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UFC Fight Night 77's Patrick Cummins has 'shook out all the cobwebs,' won't get into 'slugfest' with Glover Teixeira

"Durkin" went from short-notice fighter to possible contender with a bit of hard work and elbow grease.

Stephen R. Sylvanie-USA TODAY Sports

Despite possessing the discipline and tenacity to succeed at the highest level of mixed martial arts (MMA), not every fighter has the science of weight cutting figured out.

Even after multiple years of competing in collegiate wrestling -- a sport heavily predicated on one's ability to manage weight -- men like former Ultimate Fighting Championship (UFC) Welterweight champion Johny Hendricks cannot grasp it.

No matter how hard they try.

For Patrick Cummins (8-2), the No. 9-ranked Light Heavyweight and two-time All-American wrestler at Penn State University knows how difficult it is to cut weight during wrestling season, as well as how easy it might be for a fighter to get lazy in his professional career.

"When you're cutting weight and some guys are just cutting their leg off to make weight in wrestling season and that's like eight months, it's a real drag to keep your weight like that and some guys have been wrestling since they were four years old," Cummins told

After Hendricks' recent hospital visit for his UFC 192 pay-per-view (PPV) mishap, company President Dana White has ushered the barbecue-loving Oklahoman upstairs to the Middleweight class, which may or may not be his permanent home.

Nutritionists have carved out a nice niche in many MMA fighters' camps, but it's the do-it-yourself attitude of combatants like "Bigg Rigg" that have lead to divorce.

Bad habits breed bad results. And from Cummins' experience, it's best to take control of your diet as early in life as possible.

"For me, I've kind of been almost what you'd call an enthusiast about my own diet. I never really felt the need to have a nutritionist," Cummins said, adding. "My brother is a chef and we share that love for the culinary world. He's influenced me quite a bit."

When it comes to the other aspect of MMA, which is sharpening tools and preparing for battle inside the Octagon, Cummins had little experience when he took a short-notice fight against current 205-pound titleholder Daniel Cormier in Feb. 2014.

As luck would have it, the then-veteran of just four professional fights was sent packing in 79 seconds via strikes.

However, since then, "Durkin" has rallied to compile a 4-2 Octagon record, defeating names like former Strikeforce 205-pound champion Rafael Cavalcante and Antonio Carlos Junior.

"I started without a real training camp," said Cummins. "I think over the past five fights we've shaken out all of the cobwebs and really come up with a good plan and what we need to do for 7-8 weeks. It's been very helpful and it's been keeping me healthy."

With such a solid wrestling base, the 34-year-old already had the framework to succeed in UFC, but in order to move upstream in the light heavyweight waters -- similarly to the way Ryan Bader has evolved -- he would need to fine-tune his striking attack.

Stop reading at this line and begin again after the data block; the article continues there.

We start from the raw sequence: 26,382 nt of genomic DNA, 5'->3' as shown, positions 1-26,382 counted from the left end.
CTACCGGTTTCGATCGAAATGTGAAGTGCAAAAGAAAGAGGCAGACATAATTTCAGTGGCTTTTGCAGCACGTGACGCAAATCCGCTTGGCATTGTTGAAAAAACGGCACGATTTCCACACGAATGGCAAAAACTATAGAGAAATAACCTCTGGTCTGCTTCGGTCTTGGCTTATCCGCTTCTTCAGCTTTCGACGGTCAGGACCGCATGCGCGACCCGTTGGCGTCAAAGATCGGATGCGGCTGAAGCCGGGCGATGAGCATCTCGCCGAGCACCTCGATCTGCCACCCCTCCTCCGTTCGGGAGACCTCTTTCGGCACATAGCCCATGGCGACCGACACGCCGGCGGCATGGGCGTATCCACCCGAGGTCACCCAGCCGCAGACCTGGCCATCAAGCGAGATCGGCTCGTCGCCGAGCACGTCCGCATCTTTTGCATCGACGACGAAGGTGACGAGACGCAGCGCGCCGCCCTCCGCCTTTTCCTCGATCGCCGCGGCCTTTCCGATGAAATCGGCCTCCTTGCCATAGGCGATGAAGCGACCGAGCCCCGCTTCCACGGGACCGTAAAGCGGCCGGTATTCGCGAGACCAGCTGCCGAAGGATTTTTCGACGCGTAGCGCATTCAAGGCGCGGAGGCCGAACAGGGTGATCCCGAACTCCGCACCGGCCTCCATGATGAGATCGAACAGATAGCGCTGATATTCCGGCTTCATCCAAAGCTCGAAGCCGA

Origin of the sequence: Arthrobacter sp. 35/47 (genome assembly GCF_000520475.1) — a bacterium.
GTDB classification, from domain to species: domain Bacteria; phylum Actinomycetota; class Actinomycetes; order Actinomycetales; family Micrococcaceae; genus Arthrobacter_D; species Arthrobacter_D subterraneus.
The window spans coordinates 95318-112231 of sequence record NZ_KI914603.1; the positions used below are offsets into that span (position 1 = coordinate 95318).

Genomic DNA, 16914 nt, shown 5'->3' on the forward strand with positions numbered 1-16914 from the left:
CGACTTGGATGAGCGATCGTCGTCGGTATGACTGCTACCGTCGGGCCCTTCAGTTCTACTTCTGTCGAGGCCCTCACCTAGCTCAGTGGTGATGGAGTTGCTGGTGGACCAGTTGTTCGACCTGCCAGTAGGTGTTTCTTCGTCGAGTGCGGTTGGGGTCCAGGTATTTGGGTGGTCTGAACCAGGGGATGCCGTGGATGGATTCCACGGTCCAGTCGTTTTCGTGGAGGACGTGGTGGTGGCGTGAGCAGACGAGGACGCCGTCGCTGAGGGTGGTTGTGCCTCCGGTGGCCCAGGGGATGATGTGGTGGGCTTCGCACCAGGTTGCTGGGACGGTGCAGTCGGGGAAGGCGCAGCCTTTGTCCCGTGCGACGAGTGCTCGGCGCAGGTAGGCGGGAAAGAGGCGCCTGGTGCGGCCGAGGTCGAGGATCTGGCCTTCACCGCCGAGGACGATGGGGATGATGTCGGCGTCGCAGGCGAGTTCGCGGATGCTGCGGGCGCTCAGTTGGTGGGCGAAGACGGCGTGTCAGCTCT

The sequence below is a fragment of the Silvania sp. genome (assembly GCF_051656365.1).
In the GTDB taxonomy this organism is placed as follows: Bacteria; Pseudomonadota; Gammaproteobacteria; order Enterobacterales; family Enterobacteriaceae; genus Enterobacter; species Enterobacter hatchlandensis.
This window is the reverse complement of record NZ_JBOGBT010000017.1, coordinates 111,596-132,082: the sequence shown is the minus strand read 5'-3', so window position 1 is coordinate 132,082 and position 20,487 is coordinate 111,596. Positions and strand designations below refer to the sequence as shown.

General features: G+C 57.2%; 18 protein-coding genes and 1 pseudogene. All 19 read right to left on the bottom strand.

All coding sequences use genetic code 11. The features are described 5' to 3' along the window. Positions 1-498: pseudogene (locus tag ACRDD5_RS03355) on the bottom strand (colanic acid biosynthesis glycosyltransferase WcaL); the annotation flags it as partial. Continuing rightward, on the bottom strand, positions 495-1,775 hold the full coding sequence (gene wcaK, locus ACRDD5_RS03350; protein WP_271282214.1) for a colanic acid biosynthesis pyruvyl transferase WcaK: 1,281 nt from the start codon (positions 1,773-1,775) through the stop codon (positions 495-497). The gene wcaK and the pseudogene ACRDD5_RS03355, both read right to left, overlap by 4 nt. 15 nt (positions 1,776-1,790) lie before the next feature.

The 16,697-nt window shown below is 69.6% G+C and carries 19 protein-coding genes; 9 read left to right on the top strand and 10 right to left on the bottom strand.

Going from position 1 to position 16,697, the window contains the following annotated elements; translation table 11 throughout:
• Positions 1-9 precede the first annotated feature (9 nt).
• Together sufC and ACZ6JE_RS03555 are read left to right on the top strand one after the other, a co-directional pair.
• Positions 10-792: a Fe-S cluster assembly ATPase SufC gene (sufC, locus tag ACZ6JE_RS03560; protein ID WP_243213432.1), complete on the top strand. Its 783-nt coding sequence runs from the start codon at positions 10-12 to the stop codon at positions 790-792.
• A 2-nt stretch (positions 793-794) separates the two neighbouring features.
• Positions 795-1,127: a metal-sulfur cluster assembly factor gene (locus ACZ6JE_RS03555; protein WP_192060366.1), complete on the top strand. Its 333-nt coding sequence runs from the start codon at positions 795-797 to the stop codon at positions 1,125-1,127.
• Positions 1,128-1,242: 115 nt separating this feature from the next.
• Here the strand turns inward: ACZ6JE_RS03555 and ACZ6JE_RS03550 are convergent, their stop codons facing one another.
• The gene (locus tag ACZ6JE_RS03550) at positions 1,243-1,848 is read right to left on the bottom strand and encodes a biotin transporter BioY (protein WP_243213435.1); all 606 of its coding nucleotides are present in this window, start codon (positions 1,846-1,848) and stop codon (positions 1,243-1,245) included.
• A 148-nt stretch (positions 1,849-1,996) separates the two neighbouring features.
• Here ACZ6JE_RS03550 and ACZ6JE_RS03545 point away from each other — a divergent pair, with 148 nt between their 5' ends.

Cummins began honing his skills at Reign MMA, but after retired UFC fighter and gym owner Mark Munoz called it quits and turned the lights off in the Southern California facility back in April, he needed to find a new home, which later became the highly regarded Kings MMA.

With a head coach like Muay Thai master Rafael Cordeiro at the helm -- and esteemed combatants like Heavyweight champion Fabricio Werdum and perennial Middleweight contender Michael Bisping in-house -- Kings MMA was an easy choice.

"Michael Bisping is one of my main training partners. He had the surgery on his elbow. I've missed him in this camp. He's a great guy to battle with," Cummins remarked. "Mike is a really talented striker. Without you realizing it, he's cutting the cage off or slowly backing you into the fence. When you get in close quarters with him, he's able to keep your wrestling at bay and stick to striking."

Up next on the Pennsylvania native's docket is former title challenger Glover Teixeira (23-4), owner of 13 career knockouts. The Brazilian is coming off of a submission win over Ovince Saint Preux -- who stopped Cummins last April at UFC on FOX 15 -- and is 6-2 in UFC.

In addition to his excellence in boxing, Teixeira possesses an underrated and often underutilized wrestling game.

"I think one of his best wrestling attributes is his takedown defense. He's a tough guy to take down. He's a savvy guy," said Cummins. "I just think everything that I do -- every time I get into that wrestling situation, I'm going to have to earn it."

Despite being one of strongest grapplers in the division, Cummins isn't about to portray a simplified game plan when he faces Teixeira at UFC Fight Night 77 inside Ibirapuera Gymnasium in Sao Paulo, Brazil, this weekend (Sat., Nov. 7, 2015).

Teixeira has endured his own share of problems with wrestlers -- notably against former titleholder Jon Jones -- but the key to victory, Cummins believes, will be "mixing up" his attack.

"Threatening with wrestling to striking, striking to the wrestling. Just really tying everything together and not getting sucked into just a slugfest," said Cummins. "If there's one thing you can't deny, Glover is just a tough guy."

Be on the lookout for my full-length interview with Patrick prior to UFC Fight Night 77 and for more on the complete "Belfort vs. Henderson 3" card click here.

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